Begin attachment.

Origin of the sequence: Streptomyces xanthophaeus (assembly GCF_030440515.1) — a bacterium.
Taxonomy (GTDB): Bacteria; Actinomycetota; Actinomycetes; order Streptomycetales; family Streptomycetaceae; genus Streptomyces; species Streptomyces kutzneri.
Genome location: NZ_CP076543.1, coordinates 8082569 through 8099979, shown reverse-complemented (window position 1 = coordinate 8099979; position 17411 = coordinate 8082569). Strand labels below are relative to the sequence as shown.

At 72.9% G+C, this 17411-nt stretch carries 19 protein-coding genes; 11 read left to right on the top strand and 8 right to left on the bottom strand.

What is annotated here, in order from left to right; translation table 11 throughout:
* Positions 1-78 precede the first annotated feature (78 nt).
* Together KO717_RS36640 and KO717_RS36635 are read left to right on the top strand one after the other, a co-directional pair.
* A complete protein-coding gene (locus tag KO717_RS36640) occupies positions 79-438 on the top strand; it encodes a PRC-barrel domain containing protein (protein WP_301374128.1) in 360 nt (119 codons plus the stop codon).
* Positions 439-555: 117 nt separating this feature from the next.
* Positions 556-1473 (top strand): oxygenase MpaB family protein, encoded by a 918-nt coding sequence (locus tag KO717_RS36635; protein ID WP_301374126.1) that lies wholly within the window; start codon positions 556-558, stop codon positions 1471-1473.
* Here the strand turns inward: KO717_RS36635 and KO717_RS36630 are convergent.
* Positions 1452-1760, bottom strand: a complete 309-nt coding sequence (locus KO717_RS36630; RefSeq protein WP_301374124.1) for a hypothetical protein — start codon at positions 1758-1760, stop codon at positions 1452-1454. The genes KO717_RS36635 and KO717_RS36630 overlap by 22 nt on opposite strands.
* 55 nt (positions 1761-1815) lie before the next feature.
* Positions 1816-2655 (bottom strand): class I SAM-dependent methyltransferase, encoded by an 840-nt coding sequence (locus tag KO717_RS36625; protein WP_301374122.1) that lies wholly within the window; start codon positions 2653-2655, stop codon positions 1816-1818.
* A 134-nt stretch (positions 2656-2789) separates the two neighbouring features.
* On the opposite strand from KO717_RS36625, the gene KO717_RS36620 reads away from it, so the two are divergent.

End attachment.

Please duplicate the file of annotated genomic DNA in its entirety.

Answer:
Origin of the sequence: Streptomyces xanthophaeus (assembly GCF_030440515.1) — a bacterium.
Taxonomy (GTDB): Bacteria; Actinomycetota; Actinomycetes; order Streptomycetales; family Streptomycetaceae; genus Streptomyces; species Streptomyces kutzneri.
Genome location: NZ_CP076543.1, coordinates 8082569 through 8099979, shown reverse-complemented (window position 1 = coordinate 8099979; position 17411 = coordinate 8082569). Strand labels below are relative to the sequence as shown.

At 72.9% G+C, this 17411-nt stretch carries 19 protein-coding genes; 11 read left to right on the top strand and 8 right to left on the bottom strand.

What is annotated here, in order from left to right; translation table 11 throughout:
* Positions 1-78 precede the first annotated feature (78 nt).
* Together KO717_RS36640 and KO717_RS36635 are read left to right on the top strand one after the other, a co-directional pair.
* A complete protein-coding gene (locus tag KO717_RS36640) occupies positions 79-438 on the top strand; it encodes a PRC-barrel domain containing protein (protein WP_301374128.1) in 360 nt (119 codons plus the stop codon).
* Positions 439-555: 117 nt separating this feature from the next.
* Positions 556-1473 (top strand): oxygenase MpaB family protein, encoded by a 918-nt coding sequence (locus tag KO717_RS36635; protein ID WP_301374126.1) that lies wholly within the window; start codon positions 556-558, stop codon positions 1471-1473.
* Here the strand turns inward: KO717_RS36635 and KO717_RS36630 are convergent.
* Positions 1452-1760, bottom strand: a complete 309-nt coding sequence (locus KO717_RS36630; RefSeq protein WP_301374124.1) for a hypothetical protein — start codon at positions 1758-1760, stop codon at positions 1452-1454. The genes KO717_RS36635 and KO717_RS36630 overlap by 22 nt on opposite strands.
* 55 nt (positions 1761-1815) lie before the next feature.
* Positions 1816-2655 (bottom strand): class I SAM-dependent methyltransferase, encoded by an 840-nt coding sequence (locus tag KO717_RS36625; protein WP_301374122.1) that lies wholly within the window; start codon positions 2653-2655, stop codon positions 1816-1818.
* A 134-nt stretch (positions 2656-2789) separates the two neighbouring features.
* On the opposite strand from KO717_RS36625, the gene KO717_RS36620 reads away from it, so the two are divergent.